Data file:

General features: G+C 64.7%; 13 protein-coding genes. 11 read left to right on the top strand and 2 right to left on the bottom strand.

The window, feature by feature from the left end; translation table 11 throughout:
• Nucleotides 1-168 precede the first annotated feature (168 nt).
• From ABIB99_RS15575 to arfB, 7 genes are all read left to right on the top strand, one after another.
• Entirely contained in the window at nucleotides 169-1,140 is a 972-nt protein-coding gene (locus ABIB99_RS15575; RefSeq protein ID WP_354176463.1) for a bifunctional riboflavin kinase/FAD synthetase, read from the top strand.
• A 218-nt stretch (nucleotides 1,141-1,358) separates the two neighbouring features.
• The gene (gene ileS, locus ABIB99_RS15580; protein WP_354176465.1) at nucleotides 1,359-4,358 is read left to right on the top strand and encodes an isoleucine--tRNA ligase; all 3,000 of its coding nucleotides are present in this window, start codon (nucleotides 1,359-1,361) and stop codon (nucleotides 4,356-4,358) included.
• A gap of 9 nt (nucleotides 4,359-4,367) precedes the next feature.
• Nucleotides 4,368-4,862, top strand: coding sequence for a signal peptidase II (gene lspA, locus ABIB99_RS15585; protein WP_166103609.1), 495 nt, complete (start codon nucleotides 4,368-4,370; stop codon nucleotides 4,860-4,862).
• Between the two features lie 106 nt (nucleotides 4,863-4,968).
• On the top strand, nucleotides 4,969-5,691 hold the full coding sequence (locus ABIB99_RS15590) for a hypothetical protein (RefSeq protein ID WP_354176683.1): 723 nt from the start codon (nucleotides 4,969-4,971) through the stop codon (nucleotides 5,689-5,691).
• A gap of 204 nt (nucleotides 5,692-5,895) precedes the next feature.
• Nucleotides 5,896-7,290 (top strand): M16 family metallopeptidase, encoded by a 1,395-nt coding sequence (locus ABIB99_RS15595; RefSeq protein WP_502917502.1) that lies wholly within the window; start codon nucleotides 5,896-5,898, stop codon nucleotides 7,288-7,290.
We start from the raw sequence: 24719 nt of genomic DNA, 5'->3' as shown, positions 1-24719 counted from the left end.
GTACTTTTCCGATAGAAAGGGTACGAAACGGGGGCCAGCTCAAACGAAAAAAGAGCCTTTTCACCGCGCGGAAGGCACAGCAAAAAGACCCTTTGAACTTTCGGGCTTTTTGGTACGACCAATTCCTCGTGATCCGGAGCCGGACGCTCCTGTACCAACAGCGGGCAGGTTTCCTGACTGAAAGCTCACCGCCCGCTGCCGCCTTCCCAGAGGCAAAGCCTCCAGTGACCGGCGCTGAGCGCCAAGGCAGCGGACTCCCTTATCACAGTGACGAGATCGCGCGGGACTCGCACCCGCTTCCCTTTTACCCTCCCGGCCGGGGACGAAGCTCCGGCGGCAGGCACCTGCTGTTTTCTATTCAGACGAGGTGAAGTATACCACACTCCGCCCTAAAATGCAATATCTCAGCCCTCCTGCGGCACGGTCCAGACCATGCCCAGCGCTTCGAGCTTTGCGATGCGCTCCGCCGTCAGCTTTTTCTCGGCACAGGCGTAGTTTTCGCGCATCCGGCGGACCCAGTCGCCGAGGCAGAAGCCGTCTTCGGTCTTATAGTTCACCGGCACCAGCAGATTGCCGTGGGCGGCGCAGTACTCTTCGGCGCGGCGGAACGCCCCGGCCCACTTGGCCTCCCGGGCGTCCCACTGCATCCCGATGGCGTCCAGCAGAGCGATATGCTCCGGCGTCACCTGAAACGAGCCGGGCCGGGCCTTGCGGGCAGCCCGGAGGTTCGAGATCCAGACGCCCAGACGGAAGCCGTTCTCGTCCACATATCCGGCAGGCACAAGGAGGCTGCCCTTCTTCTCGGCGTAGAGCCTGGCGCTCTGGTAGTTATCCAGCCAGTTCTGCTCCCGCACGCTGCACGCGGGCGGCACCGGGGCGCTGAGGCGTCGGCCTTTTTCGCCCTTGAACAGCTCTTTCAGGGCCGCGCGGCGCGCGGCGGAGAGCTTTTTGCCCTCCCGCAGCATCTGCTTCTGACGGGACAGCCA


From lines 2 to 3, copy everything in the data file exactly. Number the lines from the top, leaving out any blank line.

The window, feature by feature from the left end; translation table 11 throughout:
• Nucleotides 1-168 precede the first annotated feature (168 nt).